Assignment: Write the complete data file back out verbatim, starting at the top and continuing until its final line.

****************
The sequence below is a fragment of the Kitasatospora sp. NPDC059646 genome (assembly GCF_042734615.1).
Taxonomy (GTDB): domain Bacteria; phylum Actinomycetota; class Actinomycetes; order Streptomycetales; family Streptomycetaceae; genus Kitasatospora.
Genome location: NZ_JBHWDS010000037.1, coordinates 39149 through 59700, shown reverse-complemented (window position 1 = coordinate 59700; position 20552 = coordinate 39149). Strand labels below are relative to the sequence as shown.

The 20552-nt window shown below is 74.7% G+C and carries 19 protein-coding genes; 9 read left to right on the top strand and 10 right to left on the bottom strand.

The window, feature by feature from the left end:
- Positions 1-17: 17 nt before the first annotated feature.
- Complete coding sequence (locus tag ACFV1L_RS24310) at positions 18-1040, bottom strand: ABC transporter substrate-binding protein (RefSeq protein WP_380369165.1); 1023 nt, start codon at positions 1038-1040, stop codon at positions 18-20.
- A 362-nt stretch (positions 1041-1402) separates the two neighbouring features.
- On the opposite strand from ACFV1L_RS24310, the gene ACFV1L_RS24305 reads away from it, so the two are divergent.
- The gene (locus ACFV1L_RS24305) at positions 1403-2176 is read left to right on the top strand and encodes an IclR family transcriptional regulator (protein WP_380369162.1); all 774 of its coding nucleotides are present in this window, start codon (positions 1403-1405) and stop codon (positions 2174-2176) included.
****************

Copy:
The sequence below is a fragment of the Kitasatospora sp. NPDC059646 genome (assembly GCF_042734615.1).
Taxonomy (GTDB): domain Bacteria; phylum Actinomycetota; class Actinomycetes; order Streptomycetales; family Streptomycetaceae; genus Kitasatospora.
Genome location: NZ_JBHWDS010000037.1, coordinates 39149 through 59700, shown reverse-complemented (window position 1 = coordinate 59700; position 20552 = coordinate 39149). Strand labels below are relative to the sequence as shown.

The 20552-nt window shown below is 74.7% G+C and carries 19 protein-coding genes; 9 read left to right on the top strand and 10 right to left on the bottom strand.

The window, feature by feature from the left end:
- Positions 1-17: 17 nt before the first annotated feature.
- Complete coding sequence (locus tag ACFV1L_RS24310) at positions 18-1040, bottom strand: ABC transporter substrate-binding protein (RefSeq protein WP_380369165.1); 1023 nt, start codon at positions 1038-1040, stop codon at positions 18-20.
- A 362-nt stretch (positions 1041-1402) separates the two neighbouring features.
- On the opposite strand from ACFV1L_RS24310, the gene ACFV1L_RS24305 reads away from it, so the two are divergent.
- The gene (locus ACFV1L_RS24305) at positions 1403-2176 is read left to right on the top strand and encodes an IclR family transcriptional regulator (protein WP_380369162.1); all 774 of its coding nucleotides are present in this window, start codon (positions 1403-1405) and stop codon (positions 2174-2176) included.